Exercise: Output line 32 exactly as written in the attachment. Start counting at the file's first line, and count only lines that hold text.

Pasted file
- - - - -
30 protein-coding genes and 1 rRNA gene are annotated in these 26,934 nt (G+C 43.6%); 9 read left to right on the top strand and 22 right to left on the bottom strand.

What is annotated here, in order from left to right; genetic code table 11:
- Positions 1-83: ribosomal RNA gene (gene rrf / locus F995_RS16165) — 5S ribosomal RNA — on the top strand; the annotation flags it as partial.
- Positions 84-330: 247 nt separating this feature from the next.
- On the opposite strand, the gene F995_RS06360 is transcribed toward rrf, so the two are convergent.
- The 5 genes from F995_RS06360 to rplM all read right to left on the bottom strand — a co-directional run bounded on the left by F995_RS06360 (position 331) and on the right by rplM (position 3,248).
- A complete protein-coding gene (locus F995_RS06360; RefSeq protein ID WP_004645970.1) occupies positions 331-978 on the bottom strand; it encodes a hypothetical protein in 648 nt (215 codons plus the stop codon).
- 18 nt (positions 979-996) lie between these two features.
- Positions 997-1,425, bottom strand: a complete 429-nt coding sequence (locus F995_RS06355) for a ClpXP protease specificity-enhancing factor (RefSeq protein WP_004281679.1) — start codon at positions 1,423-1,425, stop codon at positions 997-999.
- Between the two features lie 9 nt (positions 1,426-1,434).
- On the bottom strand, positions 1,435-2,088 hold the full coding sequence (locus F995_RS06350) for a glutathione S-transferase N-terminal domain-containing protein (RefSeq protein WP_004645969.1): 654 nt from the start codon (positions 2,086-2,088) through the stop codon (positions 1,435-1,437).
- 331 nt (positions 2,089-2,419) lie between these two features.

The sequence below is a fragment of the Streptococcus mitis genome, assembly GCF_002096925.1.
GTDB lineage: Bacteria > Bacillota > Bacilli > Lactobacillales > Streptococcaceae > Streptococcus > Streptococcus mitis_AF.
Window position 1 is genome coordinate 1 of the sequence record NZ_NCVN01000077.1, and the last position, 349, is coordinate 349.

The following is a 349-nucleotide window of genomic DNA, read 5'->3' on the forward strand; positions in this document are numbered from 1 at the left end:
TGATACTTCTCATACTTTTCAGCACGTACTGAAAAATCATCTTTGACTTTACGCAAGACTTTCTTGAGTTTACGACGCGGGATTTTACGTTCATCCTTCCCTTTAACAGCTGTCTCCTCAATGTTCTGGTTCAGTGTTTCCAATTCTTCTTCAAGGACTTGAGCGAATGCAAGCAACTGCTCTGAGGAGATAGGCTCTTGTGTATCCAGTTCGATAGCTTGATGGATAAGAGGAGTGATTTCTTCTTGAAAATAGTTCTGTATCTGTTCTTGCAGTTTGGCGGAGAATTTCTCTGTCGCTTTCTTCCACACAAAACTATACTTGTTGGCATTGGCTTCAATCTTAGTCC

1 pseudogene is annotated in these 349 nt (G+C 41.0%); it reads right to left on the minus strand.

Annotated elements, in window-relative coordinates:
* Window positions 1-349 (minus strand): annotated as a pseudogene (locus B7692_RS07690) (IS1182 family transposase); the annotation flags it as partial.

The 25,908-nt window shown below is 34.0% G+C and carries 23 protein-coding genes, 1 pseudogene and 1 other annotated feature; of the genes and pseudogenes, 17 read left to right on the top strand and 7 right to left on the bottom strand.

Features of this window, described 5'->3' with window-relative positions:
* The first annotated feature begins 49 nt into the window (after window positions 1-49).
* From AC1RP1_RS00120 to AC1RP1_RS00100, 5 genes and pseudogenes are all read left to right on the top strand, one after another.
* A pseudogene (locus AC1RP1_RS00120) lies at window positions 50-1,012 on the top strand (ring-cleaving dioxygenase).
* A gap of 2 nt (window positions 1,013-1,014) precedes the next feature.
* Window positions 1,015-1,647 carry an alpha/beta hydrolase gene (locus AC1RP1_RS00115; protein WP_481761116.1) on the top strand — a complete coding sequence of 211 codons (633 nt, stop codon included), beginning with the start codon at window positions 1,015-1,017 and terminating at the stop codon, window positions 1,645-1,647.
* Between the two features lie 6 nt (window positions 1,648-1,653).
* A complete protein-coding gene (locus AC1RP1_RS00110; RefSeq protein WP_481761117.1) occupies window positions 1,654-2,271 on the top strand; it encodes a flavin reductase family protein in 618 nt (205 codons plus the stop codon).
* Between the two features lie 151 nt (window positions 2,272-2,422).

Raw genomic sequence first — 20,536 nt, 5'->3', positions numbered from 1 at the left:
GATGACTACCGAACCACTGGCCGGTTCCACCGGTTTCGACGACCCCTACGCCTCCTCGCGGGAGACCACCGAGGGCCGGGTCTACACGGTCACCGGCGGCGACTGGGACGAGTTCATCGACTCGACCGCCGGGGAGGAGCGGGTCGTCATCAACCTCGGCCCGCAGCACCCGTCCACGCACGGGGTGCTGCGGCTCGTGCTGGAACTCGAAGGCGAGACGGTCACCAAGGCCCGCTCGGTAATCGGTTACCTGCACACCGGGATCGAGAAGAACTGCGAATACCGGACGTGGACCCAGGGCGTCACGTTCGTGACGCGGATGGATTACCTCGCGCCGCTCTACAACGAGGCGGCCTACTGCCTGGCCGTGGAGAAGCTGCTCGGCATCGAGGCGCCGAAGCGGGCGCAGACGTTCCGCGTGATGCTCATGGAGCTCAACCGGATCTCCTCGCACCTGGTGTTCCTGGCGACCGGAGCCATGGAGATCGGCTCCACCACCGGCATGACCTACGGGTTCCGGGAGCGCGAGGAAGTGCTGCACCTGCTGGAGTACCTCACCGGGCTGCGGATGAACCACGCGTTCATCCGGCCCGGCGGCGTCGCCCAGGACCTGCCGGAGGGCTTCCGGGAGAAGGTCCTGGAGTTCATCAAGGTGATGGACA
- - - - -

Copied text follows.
GATGACTACCGAACCACTGGCCGGTTCCACCGGTTTCGACGACCCCTACGCCTCCTCGCGGGAGACCACCGAGGGCCGGGTCTACACGGTCACCGGCGGCGACTGGGACGAGTTCATCGACTCGACCGCCGGGGAGGAGCGGGTCGTCATCAACCTCGGCCCGCAGCACCCGTCCACGCACGGGGTGCTGCGGCTCGTGCTGGAACTCGAAGGCGAGACGGTCACCAAGGCCCGCTCGGTAATCGGTTACCTGCACACCGGGATCGAGAAGAACTGCGAATACCGGACGTGGACCCAGGGCGTCACGTTCGTGACGCGGATGGATTACCTCGCGCCGCTCTACAACGAGGCGGCCTACTGCCTGGCCGTGGAGAAGCTGCTCGGCATCGAGGCGCCGAAGCGGGCGCAGACGTTCCGCGTGATGCTCATGGAGCTCAACCGGATCTCCTCGCACCTGGTGTTCCTGGCGACCGGAGCCATGGAGATCGGCTCCACCACCGGCATGACCTACGGGTTCCGGGAGCGCGAGGAAGTGCTGCACCTGCTGGAGTACCTCACCGGGCTGCGGATGAACCACGCGTTCATCCGGCCCGGCGGCGTCGCCCAGGACCTGCCGGAGGGCTTCCGGGAGAAGGTCCTGGAGTTCATCAAGGTGATGGACA